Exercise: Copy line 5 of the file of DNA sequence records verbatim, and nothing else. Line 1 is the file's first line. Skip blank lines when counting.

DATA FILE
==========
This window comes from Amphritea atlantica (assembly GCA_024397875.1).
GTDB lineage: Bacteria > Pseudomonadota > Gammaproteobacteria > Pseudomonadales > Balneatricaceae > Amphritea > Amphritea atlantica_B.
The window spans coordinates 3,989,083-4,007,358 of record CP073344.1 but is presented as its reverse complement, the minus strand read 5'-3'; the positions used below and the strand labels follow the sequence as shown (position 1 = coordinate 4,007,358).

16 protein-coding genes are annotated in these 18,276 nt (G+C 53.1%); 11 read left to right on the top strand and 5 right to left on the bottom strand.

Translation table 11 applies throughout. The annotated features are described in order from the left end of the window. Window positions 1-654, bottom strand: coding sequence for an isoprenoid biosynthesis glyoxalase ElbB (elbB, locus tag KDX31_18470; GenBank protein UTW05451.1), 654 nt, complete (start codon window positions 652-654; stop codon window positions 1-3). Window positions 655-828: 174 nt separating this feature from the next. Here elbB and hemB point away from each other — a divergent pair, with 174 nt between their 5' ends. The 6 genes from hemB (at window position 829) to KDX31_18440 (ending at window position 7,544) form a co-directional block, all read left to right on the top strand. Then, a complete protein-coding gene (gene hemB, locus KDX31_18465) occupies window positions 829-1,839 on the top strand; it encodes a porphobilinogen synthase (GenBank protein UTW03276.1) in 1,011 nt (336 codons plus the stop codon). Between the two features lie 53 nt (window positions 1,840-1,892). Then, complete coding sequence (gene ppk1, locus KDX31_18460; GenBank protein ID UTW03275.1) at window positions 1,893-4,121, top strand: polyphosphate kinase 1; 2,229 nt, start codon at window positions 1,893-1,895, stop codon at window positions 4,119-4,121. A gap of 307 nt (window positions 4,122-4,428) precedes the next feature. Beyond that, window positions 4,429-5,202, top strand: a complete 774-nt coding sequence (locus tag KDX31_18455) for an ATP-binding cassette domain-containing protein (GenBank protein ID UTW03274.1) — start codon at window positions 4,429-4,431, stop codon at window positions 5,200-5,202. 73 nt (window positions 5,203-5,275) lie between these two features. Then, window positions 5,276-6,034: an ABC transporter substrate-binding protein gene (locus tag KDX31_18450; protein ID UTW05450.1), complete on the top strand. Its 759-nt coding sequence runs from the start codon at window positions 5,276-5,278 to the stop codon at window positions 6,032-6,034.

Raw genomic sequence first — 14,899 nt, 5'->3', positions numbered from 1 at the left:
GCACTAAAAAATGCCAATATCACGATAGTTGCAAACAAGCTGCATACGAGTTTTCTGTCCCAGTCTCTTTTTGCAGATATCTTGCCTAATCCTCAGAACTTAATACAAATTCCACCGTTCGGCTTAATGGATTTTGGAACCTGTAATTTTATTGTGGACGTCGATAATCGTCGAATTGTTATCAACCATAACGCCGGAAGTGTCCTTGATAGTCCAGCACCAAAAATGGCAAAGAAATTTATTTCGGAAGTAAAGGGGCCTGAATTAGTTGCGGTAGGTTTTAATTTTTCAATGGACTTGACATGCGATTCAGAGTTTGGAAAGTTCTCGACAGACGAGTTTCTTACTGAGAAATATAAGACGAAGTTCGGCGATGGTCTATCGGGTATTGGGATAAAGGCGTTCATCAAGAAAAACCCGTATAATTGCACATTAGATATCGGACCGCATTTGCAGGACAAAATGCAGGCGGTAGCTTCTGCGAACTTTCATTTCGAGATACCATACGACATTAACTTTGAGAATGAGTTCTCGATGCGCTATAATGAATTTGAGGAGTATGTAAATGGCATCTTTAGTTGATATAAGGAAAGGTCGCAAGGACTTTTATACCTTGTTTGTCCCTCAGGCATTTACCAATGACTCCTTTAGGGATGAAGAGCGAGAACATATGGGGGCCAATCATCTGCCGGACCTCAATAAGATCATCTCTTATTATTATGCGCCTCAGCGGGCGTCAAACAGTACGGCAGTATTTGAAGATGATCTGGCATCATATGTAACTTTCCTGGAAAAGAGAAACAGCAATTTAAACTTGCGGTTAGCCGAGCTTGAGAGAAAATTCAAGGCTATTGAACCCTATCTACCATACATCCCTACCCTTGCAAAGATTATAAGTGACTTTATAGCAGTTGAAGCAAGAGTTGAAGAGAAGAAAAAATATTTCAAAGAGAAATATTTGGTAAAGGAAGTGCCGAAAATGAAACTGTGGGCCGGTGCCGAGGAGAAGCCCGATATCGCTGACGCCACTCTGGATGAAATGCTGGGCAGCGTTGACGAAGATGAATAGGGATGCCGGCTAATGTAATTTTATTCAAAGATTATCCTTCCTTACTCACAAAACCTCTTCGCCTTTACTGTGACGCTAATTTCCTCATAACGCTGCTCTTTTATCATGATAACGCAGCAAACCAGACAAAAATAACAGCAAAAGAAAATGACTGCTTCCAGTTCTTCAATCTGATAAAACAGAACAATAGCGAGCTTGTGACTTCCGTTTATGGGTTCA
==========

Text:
Translation table 11 applies throughout. The annotated features are described in order from the left end of the window. Window positions 1-654, bottom strand: coding sequence for an isoprenoid biosynthesis glyoxalase ElbB (elbB, locus tag KDX31_18470; GenBank protein UTW05451.1), 654 nt, complete (start codon window positions 652-654; stop codon window positions 1-3). Window positions 655-828: 174 nt separating this feature from the next. Here elbB and hemB point away from each other — a divergent pair, with 174 nt between their 5' ends. The 6 genes from hemB (at window position 829) to KDX31_18440 (ending at window position 7,544) form a co-directional block, all read left to right on the top strand. Then, a complete protein-coding gene (gene hemB, locus KDX31_18465) occupies window positions 829-1,839 on the top strand; it encodes a porphobilinogen synthase (GenBank protein UTW03276.1) in 1,011 nt (336 codons plus the stop codon). Between the two features lie 53 nt (window positions 1,840-1,892). Then, complete coding sequence (gene ppk1, locus KDX31_18460; GenBank protein ID UTW03275.1) at window positions 1,893-4,121, top strand: polyphosphate kinase 1; 2,229 nt, start codon at window positions 1,893-1,895, stop codon at window positions 4,119-4,121. A gap of 307 nt (window positions 4,122-4,428) precedes the next feature. Beyond that, window positions 4,429-5,202, top strand: a complete 774-nt coding sequence (locus tag KDX31_18455) for an ATP-binding cassette domain-containing protein (GenBank protein ID UTW03274.1) — start codon at window positions 4,429-4,431, stop codon at window positions 5,200-5,202. 73 nt (window positions 5,203-5,275) lie between these two features. Then, window positions 5,276-6,034: an ABC transporter substrate-binding protein gene (locus tag KDX31_18450; protein ID UTW05450.1), complete on the top strand. Its 759-nt coding sequence runs from the start codon at window positions 5,276-5,278 to the stop codon at window positions 6,032-6,034.